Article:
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The Nest [Nid de guêpes] (2002) Directed by Florent Emilio Siri
French Cinema....laboriously hedonistic or dying of terminal ennui....those seem to be the two modes. Or it is about a red balloon. That is the stereo type. But Siri proves that the French have far more tricks up their sleeves, and genres in their repertoire.
The Nest (or The Wasp Nest in the original French) tells the story of four groups that converge on one location.
Helene Laborie (Nadia Farès) leads an elite Special Forces team charged with transporting Abedin Nexhep (Angelo Infanti) an Albanian Mafia Lord responsible from a white slavery prostitution ring to his trial.
Nasser (Samy Naceri) is the leader of a group of thieves.
Helene is joined by longtime friend and compatriot, Giovanni (Valerio Mastandrea) the laconic Winfried (Richard Sammel), and others dedicated to seeing that this monster is delivered to judgment for crimes against humanity.
Nasser and four others lay careful plans. At first, one assumes Santino's (Benoît Magimel) whistling annoys the dyspeptic Nasser, but then Nasser joins in, with Martial (Martial Odone) and Nadia (Anisia Uzeyman) providing vocals and Selim (Sami Bouajila) giving forth a little beat box action, and the theme of the Magnificent Seven rollicks through the truck, showing how these people are not only a well oiled machine functioning together, but friends.
These five friends work like the five fingers of a hand to approach, infiltrate, evade security, and enter a warehouse in an industrial park. Here we meet the third faction of three, Watchmen Louis (Pascal Greggory), Spitz (Martin Amic), and Louis' dog. These two work a day Pierres are not ready for the grace and precision of the five friends' invasion of their secure little warehouse.
Meanwhile, out in the real world, a wreck causes the first diversion from the flight plan of the prisoner transport. I say the first, because as Nasser and his crew are making their way into the warehouse, a well planned ambush almost frees the despicable crime lord. Almost, except for the bravery and foolhardy desperation of Helen Laborie, who is now looking for a place to hide until they can summon reinforcements. Guess where she chooses?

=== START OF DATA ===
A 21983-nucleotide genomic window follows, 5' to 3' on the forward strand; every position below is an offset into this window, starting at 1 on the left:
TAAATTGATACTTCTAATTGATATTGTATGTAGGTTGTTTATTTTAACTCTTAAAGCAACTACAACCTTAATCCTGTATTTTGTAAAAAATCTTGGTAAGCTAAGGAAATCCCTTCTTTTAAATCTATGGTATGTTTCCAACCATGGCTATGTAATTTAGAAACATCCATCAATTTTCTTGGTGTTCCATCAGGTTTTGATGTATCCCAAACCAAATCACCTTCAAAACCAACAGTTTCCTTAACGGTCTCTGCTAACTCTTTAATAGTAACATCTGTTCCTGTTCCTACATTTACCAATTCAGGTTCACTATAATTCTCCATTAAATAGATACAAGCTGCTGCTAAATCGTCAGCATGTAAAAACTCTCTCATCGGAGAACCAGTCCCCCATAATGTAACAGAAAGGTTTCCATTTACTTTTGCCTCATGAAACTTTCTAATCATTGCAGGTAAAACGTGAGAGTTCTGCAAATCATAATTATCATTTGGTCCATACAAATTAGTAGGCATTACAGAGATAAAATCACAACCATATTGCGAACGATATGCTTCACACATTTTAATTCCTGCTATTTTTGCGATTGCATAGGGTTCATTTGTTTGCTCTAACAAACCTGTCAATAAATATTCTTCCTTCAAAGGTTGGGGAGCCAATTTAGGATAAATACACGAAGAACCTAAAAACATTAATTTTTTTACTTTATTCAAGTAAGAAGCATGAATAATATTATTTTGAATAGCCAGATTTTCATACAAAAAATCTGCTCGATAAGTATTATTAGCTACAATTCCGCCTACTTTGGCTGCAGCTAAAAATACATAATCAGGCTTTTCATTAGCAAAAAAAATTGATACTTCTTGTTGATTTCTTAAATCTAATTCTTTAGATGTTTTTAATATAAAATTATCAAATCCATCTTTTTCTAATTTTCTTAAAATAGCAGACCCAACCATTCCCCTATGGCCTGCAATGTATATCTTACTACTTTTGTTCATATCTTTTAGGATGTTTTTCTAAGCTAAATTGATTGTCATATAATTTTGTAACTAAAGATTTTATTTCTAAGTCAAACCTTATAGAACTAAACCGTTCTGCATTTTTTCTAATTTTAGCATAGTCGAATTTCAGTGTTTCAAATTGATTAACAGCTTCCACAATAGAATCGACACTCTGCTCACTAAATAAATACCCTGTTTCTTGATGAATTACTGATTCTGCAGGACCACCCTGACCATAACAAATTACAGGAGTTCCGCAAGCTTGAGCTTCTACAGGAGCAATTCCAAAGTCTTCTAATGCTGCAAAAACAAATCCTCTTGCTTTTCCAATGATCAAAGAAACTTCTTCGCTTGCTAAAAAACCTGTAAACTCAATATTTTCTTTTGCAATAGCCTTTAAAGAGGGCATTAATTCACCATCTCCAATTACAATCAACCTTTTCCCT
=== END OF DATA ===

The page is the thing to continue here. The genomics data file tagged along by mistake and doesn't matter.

If you said the Warehouse, you are correct. But the Albanian hired mercenary army is hot on their tails, and they would have certainly been caught if it weren't for one little flaw in the plan....
The Five Friends Computer Liberation Squad has no idea who these jerks in the high tech gear are, but when they start shooting, they fire back. Now, we have two factions, those on the outside who want in, and those inside who want to live.
Florent Emilio Siri has woven a story as tight as any American director, with as much action as any John Woo flick, and with considerably more veritas; bullets kill people, and the heroes do not take multiple shots and soldier bravely on. Some die, and there is nothing their friends can do to save them. They are not red shirts; they are friends and colleagues. Of them all, Martial is the closest to a superhero, having amazing agility and acrobatics. They will not save him. Winfried has the best armour; he is not Iron Man.
Nor does Siri let it lapse into a macho cliché; there are twist and turns in the action, but none are fueled by the heroes' desire to show how brave they are. No, the stupidity is born of bowel liquefying fear.
Nor does Siri think there has to be a major emotional subplot. Selim has the hots for Nadia the hacker. There are no digressions to prove they were always meant to be. Santino and Helene do not fall in love. That is not to say there are not emotions and sub plots; the relationship between Nasser and Santino is as moving as any love story. The bonding between the two groups is the two women talking about their munchkins. Now THERE is a reason to survive a gun fight!
Siri also has masterful control of the pacing, interspersing the nerve wracking waiting with nerve wracking warfare. In fact, from start to finish, it is obvious that Siri is in control of the entire production. Plot holes are nipped in the bud, and in fact, turned into foreshadowing; the thieves cut the Warehouse communications. The prisoner transport crew, you didn't know if the driver was going to live or not, but you knew that radio was toast when the first bullets flew.
And I didn't even mind the subtitles; first, they are the easy to read edged yellow ones, second, this movie wanders through three languages at least, so you know you have to endure them at one point or another.
Lastly, these were neither Parisians in heat, nor Frenchmen at death's door from depression; they were people in very bad circumstances trying to stay alive. Some of their plans worked better than others. Sometimes their luck just didn't hold. But through the thick and thin, you believed them. They brought the characters to life. That's great acting, no matter the language. Here is proof the French can do an action thriller, and in point of fact beat most Americans at their own game. Check it out.
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Viewing Format: DVD
Video Occasion: Fit for Friday Evening
Suitability For Children: Not suitable for Children of any age